by Renaud Anjoran in 'Quality Inspection Blog'
The “AQL tables” are statistical tools at the disposal of buyers (for product inspections). They help determine two key elements:
The need for an objective measurement of quality
In virtually every production batch, there will be defective products. It is true even after the manufacturer has checked each individual product and has repaired the defective ones.
Thus, in a supplier/buyer relationship, the supplier cannot be expected to deliver defect-free goods. However, the buyer wants to control the quality of purchased goods, since he does not want too many defects. But what does “too many” mean?
How to set the limit between acceptability and refusal in a way that can be agreed upon and measured?
Definition and application of ‘AQL’
The limit, as described above, is called the ‘AQL’. It stands for ‘Acceptance Quality Limit’, and is defined as the “quality level that is the worst tolerable” (ISO 2859 standard).
For example: “I want no more than 1.5% defective items in the whole order quantity” means the AQL is 1.5%.
In practice, three types of defects are distinguished. For most consumer goods, the limits are:
These proportions vary in function of the product and its market. Components used in building an airplane are subject to much lower AQL limits.
Getting familiar with the AQL tables
Before using the AQL tables, you should decide on three parameters:
There are basically two tables. The first one tells you which ‘code letter’ to use. Then, the code letter will give you the sample size and the maximum numbers of defects that can be accepted.
First table: sample size code letters
How to read this table? It is very easy.
If you follow my example, I assume your ‘lot size’ is comprised between 3,201pcs and 10,000pcs, and that your inspection level is ‘II’. Consequently, the code letter is “L”.
Second table: single sampling plans for level II inspection (normal severity)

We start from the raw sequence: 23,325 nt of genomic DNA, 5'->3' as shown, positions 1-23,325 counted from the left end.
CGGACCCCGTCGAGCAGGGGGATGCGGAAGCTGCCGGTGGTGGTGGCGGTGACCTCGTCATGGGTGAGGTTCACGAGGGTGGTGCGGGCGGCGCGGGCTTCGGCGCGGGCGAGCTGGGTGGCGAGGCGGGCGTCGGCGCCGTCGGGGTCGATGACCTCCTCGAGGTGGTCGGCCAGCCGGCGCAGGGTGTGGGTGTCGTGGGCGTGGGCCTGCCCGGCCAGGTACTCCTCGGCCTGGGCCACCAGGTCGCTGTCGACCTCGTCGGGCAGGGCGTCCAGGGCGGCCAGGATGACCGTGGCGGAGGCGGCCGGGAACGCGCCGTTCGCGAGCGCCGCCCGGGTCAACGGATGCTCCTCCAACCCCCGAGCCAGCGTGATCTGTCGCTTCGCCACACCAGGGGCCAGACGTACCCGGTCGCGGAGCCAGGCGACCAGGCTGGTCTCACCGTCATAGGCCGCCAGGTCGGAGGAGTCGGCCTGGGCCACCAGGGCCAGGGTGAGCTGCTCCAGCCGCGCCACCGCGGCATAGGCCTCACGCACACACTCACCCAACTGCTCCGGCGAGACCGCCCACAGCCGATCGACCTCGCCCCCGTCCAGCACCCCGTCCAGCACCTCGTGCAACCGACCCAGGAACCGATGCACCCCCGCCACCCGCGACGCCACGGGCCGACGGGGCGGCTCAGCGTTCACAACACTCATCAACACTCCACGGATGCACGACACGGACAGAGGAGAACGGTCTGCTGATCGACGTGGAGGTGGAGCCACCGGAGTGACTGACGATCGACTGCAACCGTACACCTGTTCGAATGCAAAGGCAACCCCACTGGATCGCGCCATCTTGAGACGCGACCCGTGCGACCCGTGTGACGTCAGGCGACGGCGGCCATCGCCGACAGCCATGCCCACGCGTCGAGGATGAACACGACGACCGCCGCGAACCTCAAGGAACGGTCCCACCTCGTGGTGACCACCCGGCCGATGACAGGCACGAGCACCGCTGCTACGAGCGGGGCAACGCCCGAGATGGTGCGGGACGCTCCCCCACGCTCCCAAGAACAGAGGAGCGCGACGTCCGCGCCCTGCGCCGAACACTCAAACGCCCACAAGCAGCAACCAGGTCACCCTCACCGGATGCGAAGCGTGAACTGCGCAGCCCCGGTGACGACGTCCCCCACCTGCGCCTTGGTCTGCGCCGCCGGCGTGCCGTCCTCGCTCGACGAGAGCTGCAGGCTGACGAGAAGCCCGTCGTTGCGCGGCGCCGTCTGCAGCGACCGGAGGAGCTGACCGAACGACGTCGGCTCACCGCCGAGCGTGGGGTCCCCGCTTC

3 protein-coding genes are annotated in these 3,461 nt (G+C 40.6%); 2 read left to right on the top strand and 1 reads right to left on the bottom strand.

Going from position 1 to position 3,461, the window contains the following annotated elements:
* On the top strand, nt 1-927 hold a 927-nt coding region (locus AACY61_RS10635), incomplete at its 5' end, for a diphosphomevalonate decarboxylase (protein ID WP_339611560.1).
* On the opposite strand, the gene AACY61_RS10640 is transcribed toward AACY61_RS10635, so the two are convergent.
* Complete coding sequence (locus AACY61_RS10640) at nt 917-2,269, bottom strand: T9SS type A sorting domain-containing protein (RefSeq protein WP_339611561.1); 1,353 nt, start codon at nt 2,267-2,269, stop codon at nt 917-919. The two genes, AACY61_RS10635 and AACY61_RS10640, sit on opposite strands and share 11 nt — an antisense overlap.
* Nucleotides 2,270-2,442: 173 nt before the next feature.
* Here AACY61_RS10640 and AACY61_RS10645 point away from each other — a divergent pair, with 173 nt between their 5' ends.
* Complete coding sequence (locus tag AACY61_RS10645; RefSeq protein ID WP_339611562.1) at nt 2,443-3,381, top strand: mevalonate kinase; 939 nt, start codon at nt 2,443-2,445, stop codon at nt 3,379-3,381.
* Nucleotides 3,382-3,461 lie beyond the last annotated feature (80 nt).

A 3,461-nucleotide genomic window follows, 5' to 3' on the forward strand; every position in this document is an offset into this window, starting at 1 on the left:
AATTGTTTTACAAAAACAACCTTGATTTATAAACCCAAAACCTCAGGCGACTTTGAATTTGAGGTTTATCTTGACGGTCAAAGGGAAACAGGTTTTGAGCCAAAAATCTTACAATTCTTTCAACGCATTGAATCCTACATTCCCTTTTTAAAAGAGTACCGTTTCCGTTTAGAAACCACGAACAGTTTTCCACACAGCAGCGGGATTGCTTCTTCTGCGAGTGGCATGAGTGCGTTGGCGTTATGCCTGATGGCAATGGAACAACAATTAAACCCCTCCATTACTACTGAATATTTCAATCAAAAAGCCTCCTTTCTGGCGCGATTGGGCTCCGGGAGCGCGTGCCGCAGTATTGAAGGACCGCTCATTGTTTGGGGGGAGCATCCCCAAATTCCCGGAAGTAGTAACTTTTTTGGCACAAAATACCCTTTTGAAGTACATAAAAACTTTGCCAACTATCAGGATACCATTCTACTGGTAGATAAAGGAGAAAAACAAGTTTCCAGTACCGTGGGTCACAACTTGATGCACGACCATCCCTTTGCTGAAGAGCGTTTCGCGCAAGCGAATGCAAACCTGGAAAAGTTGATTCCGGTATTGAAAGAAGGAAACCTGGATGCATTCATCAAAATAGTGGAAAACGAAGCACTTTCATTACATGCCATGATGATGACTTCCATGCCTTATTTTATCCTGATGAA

How to read this table?
Your code letter is “L”, so you will have to draw 200pcs randomly from the total lot size.
Besides, I assume you have set your AQL at 2.5% for major defects and 4.0% for minor defects. Therefore, here are the limits: the products are accepted if NO MORE than 10 major defects AND NO MORE than 14 minor defects are found.
For example, if you find 15 major defects and 12 minor defects, the products are refused. If you find 3 major defects and 7 minor defects, they are accepted.
Note: in quality inspections, the number of defects is only one of the criteria. It is sometimes called “quality”, or “quality findings”. The other criteria are usually on the inspector’s checklist, which typically includes:
Frequently asked questions about AQL
“What are the reduced and tightened inspection severities?”
They are designed to be used in very specific situations, when a producer is particularly reliable, or on the contrary fails too often. In practice, these severities are used in less than 1% of QC inspections.
The normal severity already allows for a good variation of sample sizes. In the vast majority of cases, third-party inspectors follow only the normal severity.
“So, basically I have to authorize the factory to produce some defects?”
Yes, some defects, since a factory cannot reasonably be expected to turn out 100% good quality.
However, it does not mean the buyer tolerates everything as long as the number of defects are below the AQL limits. Please see below the note issued in the ISO2859 standard:
“Although individual lots with quality as bad as the acceptance quality limit may be accepted with fairly high probability, the designation of an acceptance quality limit does not suggest that this is a desirable quality level. Sampling schemes [...] are designed to encourage suppliers to have process averages consistently better than the AQL.”
“Based on my AQL, I calculated the proportion of defects authorized. Why don’t they correspond to the maximum number of defects authorized?”
It is true. In our example above, 2.5% of 200 samples is 5 samples, but we accept the goods even if 10 samples are found with a major defect.
Why this difference? There are heavy statistics behind this issue. To make it simple, the producer runs a risk of rejection (based on the random element when drawing the sample) even though his products (if they were all checked) would be accepted. And, in the same logic, the consumer runs a risk of accepting bad products. The statisticians had to account for these risks, that’s why the numbers were adjusted and seem not to make sense.
“Why not just say, ‘we’ll check 10% of the quantity’, or whatever percentage deemed appropriate?”
Here again, the statisticians tell us it is not that simple. As we go up in the total quantity, the proportion of products checked can decrease, for the same confidence in the inspection results.
As you can see in the chart below, the number of samples to check (vertical axis) increases at a slower pace than the total quantity (horizontal axis).